The Week: A relatively short week for me. We had my father-in-law’s funeral and my birthday. I always take my birthday as a holiday and as it was on Friday, that worked out well. This week I set up a direct mail campaign to go out next week and have appointed a professional marketing company to handle the follow-up. I do not like cold-calling and feel that the relative cost for someone else to do this, in less time and more effectively, is a good investment. I plan to split the mailing campaign to test the response for those we contact and those we just wait for their response cards. I have bought a Freepost Licence for £75 from the Post Office. This allows me to use a Freepost address rather than expecting someone who is interested in my services, to also pay for a stamp to let me know about their interest. I know that there is an argument that says if they are serious, they will be willing to put a stamp on the envelope but even so, I think freepost is a professional courtesy. I also focused on the next Highflyingdivas Forum in London on the 22nd February. Very excited that HM Revenue & Customs are hosting this and I will be giving a practical insight into Using LinkedIn for Business. http://hfdlon.eventbrite.com. Have refreshed my Highflyingdivas website www.highflyingdivas.com which seems to be a never-ending task with the speed of changes. A colleague of mine gave a tip recommending that people update their websites on a weekly basis to keep them fresh. Finally, I attended my first Non-Executive Director Board Meeting and set up 3 coaching programmes.
Reading for the Week. Back to a classic this week, particularly in our time-starved world. The One-Minute Manager by Kenneth H. Blanchard and Spencer Johnson
1981. The first and definitive one in the series that provides thoughts on how to set goals and priorities, reprimand someone, do anything in a minute. Why should it take longer?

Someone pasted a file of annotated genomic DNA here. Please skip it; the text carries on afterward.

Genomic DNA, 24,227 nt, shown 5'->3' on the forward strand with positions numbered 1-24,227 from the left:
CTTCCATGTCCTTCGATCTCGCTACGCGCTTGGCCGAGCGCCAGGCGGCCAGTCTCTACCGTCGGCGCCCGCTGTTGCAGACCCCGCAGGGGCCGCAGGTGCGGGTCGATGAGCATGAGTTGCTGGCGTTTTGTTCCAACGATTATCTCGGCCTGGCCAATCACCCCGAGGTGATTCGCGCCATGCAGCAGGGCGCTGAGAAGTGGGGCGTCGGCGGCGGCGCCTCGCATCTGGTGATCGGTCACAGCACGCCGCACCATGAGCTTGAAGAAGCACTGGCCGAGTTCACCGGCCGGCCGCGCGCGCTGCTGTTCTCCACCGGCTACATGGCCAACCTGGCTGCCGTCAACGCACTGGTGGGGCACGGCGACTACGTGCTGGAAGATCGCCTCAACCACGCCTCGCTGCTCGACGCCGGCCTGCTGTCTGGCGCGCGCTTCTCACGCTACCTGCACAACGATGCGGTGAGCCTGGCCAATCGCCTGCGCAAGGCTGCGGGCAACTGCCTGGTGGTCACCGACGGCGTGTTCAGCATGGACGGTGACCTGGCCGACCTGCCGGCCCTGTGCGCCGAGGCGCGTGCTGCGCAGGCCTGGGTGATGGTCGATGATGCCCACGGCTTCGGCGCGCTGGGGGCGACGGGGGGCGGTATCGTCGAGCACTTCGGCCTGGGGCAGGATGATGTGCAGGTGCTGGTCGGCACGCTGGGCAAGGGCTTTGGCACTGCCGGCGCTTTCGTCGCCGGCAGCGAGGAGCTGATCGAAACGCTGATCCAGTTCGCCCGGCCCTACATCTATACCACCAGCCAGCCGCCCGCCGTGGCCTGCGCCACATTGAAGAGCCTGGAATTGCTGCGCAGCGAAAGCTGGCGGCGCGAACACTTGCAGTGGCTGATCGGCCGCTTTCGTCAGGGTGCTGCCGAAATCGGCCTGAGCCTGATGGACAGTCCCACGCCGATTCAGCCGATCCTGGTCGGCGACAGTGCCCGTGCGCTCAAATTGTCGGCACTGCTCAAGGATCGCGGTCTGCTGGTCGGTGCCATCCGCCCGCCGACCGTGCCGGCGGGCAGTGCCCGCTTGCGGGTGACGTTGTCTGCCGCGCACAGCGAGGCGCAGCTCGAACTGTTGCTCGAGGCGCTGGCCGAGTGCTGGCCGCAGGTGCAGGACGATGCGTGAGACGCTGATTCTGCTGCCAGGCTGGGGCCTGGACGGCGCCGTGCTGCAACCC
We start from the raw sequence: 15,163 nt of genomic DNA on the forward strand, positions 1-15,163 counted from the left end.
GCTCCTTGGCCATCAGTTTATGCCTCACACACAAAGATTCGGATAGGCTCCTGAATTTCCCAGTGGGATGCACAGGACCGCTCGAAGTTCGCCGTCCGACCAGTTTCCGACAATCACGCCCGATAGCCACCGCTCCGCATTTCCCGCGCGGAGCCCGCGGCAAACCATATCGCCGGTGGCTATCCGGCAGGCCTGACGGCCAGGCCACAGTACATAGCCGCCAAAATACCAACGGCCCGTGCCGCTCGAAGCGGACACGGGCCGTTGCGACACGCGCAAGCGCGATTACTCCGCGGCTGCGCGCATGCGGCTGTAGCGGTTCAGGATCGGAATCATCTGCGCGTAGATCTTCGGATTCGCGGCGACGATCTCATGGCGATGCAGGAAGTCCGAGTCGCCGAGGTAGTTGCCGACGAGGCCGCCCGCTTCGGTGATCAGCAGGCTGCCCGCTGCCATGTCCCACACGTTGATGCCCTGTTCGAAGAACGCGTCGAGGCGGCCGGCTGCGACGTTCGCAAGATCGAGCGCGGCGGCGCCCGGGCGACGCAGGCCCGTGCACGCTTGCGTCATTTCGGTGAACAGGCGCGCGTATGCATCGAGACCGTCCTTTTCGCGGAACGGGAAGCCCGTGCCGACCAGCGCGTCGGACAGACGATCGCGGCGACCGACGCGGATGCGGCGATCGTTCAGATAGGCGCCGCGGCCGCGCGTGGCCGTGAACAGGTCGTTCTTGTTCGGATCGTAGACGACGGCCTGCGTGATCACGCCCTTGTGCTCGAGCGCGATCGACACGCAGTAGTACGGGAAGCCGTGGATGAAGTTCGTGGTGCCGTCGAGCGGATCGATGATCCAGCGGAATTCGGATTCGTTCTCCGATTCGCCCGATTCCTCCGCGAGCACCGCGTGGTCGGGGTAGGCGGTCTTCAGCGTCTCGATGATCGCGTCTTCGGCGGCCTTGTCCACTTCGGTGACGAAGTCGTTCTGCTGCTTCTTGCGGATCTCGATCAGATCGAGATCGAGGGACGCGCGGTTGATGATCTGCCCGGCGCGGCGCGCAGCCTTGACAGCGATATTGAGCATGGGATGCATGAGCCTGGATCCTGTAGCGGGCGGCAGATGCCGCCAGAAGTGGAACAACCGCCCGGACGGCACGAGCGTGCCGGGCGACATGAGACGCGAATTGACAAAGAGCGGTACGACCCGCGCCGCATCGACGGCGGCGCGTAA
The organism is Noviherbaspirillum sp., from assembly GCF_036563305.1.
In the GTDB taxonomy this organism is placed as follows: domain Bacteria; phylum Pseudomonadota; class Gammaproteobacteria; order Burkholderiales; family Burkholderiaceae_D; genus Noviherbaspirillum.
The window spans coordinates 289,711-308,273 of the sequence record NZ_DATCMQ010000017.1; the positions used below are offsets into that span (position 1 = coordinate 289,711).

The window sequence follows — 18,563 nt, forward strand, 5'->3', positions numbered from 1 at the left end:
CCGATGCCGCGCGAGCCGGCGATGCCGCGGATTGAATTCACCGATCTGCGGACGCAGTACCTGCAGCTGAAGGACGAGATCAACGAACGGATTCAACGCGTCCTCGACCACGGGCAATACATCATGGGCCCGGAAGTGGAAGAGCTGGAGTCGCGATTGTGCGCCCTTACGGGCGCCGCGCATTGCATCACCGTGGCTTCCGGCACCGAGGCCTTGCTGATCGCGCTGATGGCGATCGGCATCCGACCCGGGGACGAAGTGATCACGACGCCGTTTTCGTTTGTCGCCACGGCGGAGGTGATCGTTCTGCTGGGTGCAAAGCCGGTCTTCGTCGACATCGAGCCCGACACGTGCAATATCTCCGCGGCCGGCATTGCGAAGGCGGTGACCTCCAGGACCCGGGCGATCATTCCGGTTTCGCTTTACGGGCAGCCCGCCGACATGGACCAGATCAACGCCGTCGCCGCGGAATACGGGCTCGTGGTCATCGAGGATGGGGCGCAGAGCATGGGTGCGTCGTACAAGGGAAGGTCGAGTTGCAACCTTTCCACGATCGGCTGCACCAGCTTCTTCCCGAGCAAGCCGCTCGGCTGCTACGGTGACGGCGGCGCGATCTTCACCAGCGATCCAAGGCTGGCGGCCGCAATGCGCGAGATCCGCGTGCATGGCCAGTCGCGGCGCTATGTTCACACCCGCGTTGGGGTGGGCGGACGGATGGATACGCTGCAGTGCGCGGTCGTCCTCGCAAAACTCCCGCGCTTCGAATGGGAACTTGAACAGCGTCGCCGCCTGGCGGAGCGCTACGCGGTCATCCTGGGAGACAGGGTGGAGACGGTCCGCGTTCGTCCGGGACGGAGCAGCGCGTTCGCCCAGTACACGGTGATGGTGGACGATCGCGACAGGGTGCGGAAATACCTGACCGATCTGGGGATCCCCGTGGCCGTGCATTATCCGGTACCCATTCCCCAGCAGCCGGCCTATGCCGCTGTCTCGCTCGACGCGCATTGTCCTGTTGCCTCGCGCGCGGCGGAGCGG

Reflections. Some might read this week’s reflections as being rather irreverent. So, please be warned. We had a wonderful memorial which allowed family members to reconnect. One of the preparatory discussions, however, was what we planned to do with the ashes. Now James’ father lost his faith during the war. As we contemplated this question, it reminded me of a friend’s experiences with this dilemma. My friend first thought that they would leave his father’s ashes at the Crematorium. Then a family member suggested that they scatter them to the winds on the top of a very high hill that he and his wife used to regularly climb. (I know that may not be legal but…). So, said friend went to collect the ashes. First problem. Did he put the casket on the front seat which seemed more friendly, or in the back which might be safer? At home, similar question. Did he bring his father’s ashes indoors or leave them out in the in the cold car overnight? Next day the family duly proceeded up the hill. He took the bag of ashes out of the box, opened the bag and…..the ashes fell straight to the ground. It seemed rather rude to kick them off the edge of the cliff so they watched them in silence until his mother’s voice could be heard muttering “He always was a stubborn bugger”. Luckily a breeze came along and lifted them up and away in the way the family had originally romantically imagined.
On a lighter note, I had two experiences of advancing age this week. The first was at my routine check-up when the Nurse refused to believe my date of birth and wanted to know my secrets. Small proud smile from me. Later that week I went to the Gym where the Receptionist asked me “How old are you?”. I responded as all women do with a coy “Why?”. She then said “Well if you are over 50, you get a discount”. Hmmmmm!